SEC targets DeFi in vote to revisit proposal concerning the definition of ‘exchange’
“It seems perverse to me that we would be encouraging centralization,” said SEC Commissioner Hester Peirce prior to a vote on the proposal.
The United States Securities and Exchange Commission has announced it will be revisiting the proposed redefinition of an “exchange” under the agency’s rules — a move that could include crypto market participants in decentralized finance, or DeFi.
In an April 14 open meeting with SEC commissioners and staff, SEC Chair Gary Gensler said the proposed rule amendments could benefit investors and markets by bringing certain brokers under additional regulatory scrutiny as well as “modernizing” rules that define an exchange. Under the proposal, an “exchange” would be more closely defined as a system that “bring[s] together buyers and sellers of securities through structured methods to negotiate a trade” and explicitly include DeFi.
“This would account for the evolving nature and electronification of trading platforms in the last 25 years,” said Gensler.
The commission proposed similar amendments in January 2022, keeping the comment period for the public open until June. Some crypto advocacy groups criticized the SEC’s actions at the time, suggesting it was an overreach of the commission’s authority that could jeopardize participation in the space.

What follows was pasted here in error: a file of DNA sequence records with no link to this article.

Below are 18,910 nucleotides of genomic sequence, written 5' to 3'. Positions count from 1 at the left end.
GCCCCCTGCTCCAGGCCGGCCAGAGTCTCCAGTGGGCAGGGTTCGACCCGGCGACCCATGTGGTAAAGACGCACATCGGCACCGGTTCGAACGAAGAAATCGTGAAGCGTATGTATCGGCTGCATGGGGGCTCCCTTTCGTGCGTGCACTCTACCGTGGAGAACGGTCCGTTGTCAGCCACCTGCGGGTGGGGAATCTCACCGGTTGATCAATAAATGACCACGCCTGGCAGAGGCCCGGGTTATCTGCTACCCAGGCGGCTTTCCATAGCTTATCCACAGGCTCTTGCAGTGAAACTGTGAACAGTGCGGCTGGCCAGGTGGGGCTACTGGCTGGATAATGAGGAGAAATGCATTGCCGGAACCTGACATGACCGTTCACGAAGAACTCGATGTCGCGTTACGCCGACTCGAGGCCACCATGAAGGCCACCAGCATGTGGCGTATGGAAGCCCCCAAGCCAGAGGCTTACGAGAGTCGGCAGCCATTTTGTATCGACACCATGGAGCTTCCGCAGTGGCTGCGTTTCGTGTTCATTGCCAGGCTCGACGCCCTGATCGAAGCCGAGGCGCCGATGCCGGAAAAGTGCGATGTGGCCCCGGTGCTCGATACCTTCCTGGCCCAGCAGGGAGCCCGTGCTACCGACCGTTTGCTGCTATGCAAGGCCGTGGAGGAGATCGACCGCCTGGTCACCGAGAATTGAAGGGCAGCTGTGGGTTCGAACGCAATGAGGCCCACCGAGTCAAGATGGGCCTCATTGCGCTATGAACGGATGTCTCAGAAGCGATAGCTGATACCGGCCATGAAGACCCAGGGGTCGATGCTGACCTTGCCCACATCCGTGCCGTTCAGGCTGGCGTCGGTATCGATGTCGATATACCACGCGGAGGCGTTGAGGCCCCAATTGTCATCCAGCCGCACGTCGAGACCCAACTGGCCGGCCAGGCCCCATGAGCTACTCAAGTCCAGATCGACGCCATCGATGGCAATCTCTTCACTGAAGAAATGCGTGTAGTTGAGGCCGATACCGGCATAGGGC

“Given how crypto trading platforms operate today, many of them currently are exchanges regardless of this reopening release we’re considering today. These platforms match orders of multiple buyers and sellers of crypto securities using established non-discretionary methods. That’s the definition of exchange, and today, most crypto trading platforms meet it.”
SEC Commissioner Hester Peirce, also known as “Crypto Mom” by many of her pro-crypto policy positions, raised concerns about the rules regarding trading platforms that do not handle tokens qualifying as securities, or how to address operators that move from securities to non-securities trading. She added there was “so much ambiguity” regarding the SEC’s current treatment of securities.
“It’s possible that operating a system that uses these technologies to perform exchange activities under the proposed rules in a manner that complies with applicable regulations could significantly reduce the extent to which the system is decentralized,” said Peirce. “Have we thought about how forcing centralization would benefit the American public? […] It seems perverse to me that we would be encouraging centralization.”
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Following the meeting, the SEC reiterated that DeFi projects fall under the commission’s current rules. The U.S. Treasury Department also targeted DeFi services in an April 6 warning regarding money laundering and terrorist financing.
The public comment period for the proposed amendment will be open for 30 following publication in the Federal Register.
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